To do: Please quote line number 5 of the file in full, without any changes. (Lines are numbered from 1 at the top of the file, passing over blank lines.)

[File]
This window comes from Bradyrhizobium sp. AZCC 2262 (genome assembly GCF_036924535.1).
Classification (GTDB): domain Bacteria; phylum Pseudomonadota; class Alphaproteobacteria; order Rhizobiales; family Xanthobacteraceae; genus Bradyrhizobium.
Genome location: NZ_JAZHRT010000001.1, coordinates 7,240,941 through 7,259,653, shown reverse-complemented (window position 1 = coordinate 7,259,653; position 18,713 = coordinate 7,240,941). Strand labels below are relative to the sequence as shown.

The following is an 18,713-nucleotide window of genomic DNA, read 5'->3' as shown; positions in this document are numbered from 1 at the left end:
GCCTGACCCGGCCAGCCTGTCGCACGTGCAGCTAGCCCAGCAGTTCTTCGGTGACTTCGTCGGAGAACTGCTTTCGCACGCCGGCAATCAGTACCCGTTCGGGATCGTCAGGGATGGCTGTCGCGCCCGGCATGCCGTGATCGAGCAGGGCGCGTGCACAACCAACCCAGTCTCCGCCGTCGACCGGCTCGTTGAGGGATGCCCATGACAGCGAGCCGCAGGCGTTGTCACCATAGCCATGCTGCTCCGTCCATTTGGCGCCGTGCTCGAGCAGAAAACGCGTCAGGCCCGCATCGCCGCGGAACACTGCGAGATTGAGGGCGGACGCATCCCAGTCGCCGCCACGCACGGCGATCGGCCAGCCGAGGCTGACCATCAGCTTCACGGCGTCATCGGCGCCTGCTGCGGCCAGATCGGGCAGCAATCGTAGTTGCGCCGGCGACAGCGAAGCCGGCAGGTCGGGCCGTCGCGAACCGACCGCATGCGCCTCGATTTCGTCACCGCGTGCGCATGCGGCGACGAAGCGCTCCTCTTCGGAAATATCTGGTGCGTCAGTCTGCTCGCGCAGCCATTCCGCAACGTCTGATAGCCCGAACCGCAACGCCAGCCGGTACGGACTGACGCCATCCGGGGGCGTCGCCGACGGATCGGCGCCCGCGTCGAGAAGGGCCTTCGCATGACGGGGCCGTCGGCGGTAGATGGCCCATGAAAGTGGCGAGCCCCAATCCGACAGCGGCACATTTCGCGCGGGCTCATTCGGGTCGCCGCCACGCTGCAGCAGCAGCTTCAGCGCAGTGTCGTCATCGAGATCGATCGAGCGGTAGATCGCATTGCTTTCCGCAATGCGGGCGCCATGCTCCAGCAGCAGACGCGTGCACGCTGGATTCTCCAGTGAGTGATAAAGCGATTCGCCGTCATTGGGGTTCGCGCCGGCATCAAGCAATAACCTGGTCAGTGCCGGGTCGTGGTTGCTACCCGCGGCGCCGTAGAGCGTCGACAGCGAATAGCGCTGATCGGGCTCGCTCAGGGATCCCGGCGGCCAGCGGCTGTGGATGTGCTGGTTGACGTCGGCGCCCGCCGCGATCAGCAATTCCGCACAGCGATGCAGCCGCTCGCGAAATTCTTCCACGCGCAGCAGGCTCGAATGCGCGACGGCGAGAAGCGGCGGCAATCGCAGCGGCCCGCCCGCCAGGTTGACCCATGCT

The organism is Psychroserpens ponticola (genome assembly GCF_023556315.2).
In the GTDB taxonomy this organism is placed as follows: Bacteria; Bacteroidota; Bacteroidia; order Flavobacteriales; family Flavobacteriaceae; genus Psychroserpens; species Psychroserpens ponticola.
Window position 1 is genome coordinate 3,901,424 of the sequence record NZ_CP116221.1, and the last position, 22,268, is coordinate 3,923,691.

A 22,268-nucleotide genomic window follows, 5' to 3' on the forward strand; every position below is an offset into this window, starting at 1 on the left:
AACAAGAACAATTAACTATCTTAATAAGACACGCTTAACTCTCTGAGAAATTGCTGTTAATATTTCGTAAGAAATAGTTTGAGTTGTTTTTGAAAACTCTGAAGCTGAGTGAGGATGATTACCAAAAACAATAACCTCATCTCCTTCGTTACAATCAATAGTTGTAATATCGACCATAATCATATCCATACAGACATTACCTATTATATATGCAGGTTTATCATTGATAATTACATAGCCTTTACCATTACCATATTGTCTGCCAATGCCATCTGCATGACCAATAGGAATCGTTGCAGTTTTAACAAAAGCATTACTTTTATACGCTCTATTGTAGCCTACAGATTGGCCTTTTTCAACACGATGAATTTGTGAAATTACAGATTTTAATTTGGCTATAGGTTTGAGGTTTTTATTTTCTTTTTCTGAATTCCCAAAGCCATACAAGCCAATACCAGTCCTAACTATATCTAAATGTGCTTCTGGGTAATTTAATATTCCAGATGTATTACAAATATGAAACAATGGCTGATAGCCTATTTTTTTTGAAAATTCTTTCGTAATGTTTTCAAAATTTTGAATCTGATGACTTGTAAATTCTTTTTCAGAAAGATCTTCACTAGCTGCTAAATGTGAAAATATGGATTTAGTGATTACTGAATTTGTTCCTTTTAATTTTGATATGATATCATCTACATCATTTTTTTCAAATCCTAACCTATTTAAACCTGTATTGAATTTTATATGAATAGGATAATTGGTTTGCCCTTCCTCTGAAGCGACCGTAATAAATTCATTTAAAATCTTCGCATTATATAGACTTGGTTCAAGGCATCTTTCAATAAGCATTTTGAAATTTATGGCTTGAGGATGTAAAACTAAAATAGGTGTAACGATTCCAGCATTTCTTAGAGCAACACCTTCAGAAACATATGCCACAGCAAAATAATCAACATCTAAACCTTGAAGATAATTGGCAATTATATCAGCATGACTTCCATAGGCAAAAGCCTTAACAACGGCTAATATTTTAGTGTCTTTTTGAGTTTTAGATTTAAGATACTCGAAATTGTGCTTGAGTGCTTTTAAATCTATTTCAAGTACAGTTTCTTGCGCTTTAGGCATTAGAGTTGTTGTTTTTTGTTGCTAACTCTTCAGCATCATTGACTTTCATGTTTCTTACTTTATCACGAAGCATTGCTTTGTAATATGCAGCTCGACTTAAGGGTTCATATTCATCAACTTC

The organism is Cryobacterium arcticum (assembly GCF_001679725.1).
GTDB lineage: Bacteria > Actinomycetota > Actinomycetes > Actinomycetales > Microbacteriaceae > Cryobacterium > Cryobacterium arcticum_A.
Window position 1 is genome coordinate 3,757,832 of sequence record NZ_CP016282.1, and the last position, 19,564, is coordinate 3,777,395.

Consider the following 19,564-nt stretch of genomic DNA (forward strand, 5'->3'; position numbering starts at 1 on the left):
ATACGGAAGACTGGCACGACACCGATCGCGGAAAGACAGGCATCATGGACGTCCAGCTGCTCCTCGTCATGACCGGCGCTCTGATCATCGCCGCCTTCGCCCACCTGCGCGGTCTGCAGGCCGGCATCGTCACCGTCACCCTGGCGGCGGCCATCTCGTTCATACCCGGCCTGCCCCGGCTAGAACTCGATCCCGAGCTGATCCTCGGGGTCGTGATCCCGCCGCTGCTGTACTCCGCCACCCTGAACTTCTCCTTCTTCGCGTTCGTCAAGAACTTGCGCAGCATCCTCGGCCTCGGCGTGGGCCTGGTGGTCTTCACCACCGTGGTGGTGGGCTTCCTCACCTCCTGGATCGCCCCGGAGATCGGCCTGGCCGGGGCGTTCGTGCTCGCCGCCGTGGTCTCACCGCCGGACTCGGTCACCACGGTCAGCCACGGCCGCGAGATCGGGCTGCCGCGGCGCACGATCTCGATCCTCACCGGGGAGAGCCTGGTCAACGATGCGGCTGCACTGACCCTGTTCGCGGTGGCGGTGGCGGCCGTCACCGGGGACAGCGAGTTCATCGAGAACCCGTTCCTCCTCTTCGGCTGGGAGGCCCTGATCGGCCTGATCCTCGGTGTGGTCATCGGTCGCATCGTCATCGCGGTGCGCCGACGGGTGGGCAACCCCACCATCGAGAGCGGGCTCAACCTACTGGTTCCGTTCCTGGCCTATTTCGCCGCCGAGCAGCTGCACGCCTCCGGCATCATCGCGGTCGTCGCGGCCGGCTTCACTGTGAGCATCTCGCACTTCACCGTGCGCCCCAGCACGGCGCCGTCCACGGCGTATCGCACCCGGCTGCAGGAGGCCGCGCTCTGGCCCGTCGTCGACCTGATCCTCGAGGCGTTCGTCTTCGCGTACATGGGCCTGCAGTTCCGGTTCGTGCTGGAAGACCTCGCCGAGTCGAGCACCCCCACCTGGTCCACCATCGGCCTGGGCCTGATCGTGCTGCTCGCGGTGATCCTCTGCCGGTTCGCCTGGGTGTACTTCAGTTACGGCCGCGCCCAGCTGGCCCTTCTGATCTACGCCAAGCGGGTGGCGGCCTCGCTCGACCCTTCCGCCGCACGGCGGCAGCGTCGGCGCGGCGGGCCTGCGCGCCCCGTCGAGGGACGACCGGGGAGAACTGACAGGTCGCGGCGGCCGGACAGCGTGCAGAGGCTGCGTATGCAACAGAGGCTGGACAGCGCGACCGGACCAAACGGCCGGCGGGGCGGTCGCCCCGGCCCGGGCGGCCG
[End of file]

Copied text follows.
GCCTGACCCGGCCAGCCTGTCGCACGTGCAGCTAGCCCAGCAGTTCTTCGGTGACTTCGTCGGAGAACTGCTTTCGCACGCCGGCAATCAGTACCCGTTCGGGATCGTCAGGGATGGCTGTCGCGCCCGGCATGCCGTGATCGAGCAGGGCGCGTGCACAACCAACCCAGTCTCCGCCGTCGACCGGCTCGTTGAGGGATGCCCATGACAGCGAGCCGCAGGCGTTGTCACCATAGCCATGCTGCTCCGTCCATTTGGCGCCGTGCTCGAGCAGAAAACGCGTCAGGCCCGCATCGCCGCGGAACACTGCGAGATTGAGGGCGGACGCATCCCAGTCGCCGCCACGCACGGCGATCGGCCAGCCGAGGCTGACCATCAGCTTCACGGCGTCATCGGCGCCTGCTGCGGCCAGATCGGGCAGCAATCGTAGTTGCGCCGGCGACAGCGAAGCCGGCAGGTCGGGCCGTCGCGAACCGACCGCATGCGCCTCGATTTCGTCACCGCGTGCGCATGCGGCGACGAAGCGCTCCTCTTCGGAAATATCTGGTGCGTCAGTCTGCTCGCGCAGCCATTCCGCAACGTCTGATAGCCCGAACCGCAACGCCAGCCGGTACGGACTGACGCCATCCGGGGGCGTCGCCGACGGATCGGCGCCCGCGTCGAGAAGGGCCTTCGCATGACGGGGCCGTCGGCGGTAGATGGCCCATGAAAGTGGCGAGCCCCAATCCGACAGCGGCACATTTCGCGCGGGCTCATTCGGGTCGCCGCCACGCTGCAGCAGCAGCTTCAGCGCAGTGTCGTCATCGAGATCGATCGAGCGGTAGATCGCATTGCTTTCCGCAATGCGGGCGCCATGCTCCAGCAGCAGACGCGTGCACGCTGGATTCTCCAGTGAGTGATAAAGCGATTCGCCGTCATTGGGGTTCGCGCCGGCATCAAGCAATAACCTGGTCAGTGCCGGGTCGTGGTTGCTACCCGCGGCGCCGTAGAGCGTCGACAGCGAATAGCGCTGATCGGGCTCGCTCAGGGATCCCGGCGGCCAGCGGCTGTGGATGTGCTGGTTGACGTCGGCGCCCGCCGCGATCAGCAATTCCGCACAGCGATGCAGCCGCTCGCGAAATTCTTCCACGCGCAGCAGGCTCGAATGCGCGACGGCGAGAAGCGGCGGCAATCGCAGCGGCCCGCCCGCCAGGTTGACCCATGCT